New arrests of activists in Cambodia threaten progress, UN rights chief warns

4 January 2006
Louise Arbour

The United Nations High Commissioner for Human Rights today expressed “deep regret” over the Cambodian Government’s arrest of two more human rights activists and warned this trend threatens to undo efforts to build a just society in the impoverished Southeast Asian nation.

The United Nations High Commissioner for Human Rights (UNHCHR) today expressed “deep regret” over the Cambodian Government’s arrest of two more human rights activists and warned this trend threatens to undo efforts to build a just society in the impoverished Southeast Asian nation.

“These are the latest in a series of defamation, incitement and disinformation law suits and arrests of members of civil society, trade unions, media and the Sam Rainsy opposition party in the course of last year,” said Louise Arbour, who heads the UN’s Geneva-based human rights office.

“This disturbing trend threatens to undo the progress made through painstaking efforts over the last decade to build an open and just society based on the rule of law,” she added.

Last Saturday, Cambodian authorities arrested and detained Kem Sokha, President of the Cambodian Centre for Human Rights and Yeng Virak, Director of the Cambodian Legal Education Centre on charges of defamation.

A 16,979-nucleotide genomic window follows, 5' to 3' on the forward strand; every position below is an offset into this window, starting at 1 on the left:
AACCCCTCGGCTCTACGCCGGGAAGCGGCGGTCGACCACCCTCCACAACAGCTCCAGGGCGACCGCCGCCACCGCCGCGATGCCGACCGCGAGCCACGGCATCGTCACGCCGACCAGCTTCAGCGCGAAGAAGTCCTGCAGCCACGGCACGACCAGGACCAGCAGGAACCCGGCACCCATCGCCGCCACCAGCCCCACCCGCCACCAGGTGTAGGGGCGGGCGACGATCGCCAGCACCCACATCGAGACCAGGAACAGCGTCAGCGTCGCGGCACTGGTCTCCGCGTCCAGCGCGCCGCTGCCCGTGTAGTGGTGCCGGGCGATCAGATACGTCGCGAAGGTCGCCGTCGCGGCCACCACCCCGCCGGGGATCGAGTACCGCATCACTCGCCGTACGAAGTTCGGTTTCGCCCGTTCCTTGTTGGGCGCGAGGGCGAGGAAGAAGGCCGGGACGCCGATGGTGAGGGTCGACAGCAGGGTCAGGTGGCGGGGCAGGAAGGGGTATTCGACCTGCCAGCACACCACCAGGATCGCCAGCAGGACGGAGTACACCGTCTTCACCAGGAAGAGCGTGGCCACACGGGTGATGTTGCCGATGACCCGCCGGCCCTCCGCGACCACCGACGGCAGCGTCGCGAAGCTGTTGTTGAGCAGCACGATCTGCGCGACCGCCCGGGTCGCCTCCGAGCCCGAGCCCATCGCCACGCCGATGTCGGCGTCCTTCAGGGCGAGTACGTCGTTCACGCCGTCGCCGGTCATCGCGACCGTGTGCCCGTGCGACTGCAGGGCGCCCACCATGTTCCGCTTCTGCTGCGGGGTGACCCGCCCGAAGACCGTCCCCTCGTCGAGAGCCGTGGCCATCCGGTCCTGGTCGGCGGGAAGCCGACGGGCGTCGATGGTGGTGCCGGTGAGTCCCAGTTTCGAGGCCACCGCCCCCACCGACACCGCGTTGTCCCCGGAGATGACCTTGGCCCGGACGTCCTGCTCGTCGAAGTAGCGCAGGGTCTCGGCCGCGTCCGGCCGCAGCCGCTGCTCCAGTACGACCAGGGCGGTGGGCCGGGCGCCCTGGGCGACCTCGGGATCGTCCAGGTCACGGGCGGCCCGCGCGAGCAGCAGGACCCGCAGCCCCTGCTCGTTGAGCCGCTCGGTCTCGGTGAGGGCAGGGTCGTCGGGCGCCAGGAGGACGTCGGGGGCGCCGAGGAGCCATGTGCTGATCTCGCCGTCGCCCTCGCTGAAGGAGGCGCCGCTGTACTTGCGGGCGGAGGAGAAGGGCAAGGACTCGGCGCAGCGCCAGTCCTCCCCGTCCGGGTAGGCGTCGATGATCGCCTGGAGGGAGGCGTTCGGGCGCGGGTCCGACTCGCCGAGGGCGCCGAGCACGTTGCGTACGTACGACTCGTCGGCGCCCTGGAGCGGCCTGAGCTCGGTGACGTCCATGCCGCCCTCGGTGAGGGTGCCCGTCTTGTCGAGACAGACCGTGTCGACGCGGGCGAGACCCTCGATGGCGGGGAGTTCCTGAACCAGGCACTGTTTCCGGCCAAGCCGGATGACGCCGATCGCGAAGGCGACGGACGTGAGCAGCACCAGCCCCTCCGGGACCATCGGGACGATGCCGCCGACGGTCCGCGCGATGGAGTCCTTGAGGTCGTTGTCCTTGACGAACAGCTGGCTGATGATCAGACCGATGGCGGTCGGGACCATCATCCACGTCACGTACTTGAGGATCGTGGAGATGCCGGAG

Reacting to this development, Ms. Arbour also reminded the Government that Cambodia had signed all key international human rights treaties, including those guaranteeing freedom of expression, association and assembly.

Cambodia emerged from decades of civil war, including the Khmer Rouge genocide, with the signing of the UN-brokered Paris Peace Agreement in 1991 that set the country on the road to developing a civil society.

In December, 2004, Secretary-General Kofi Annan’s Special Representative, Yash Ghai, heard from representatives of non-governmental organizations (NGOs) who complained of constraints they face in the performance of their duties, including increasing restrictions on their freedom of expression.

 

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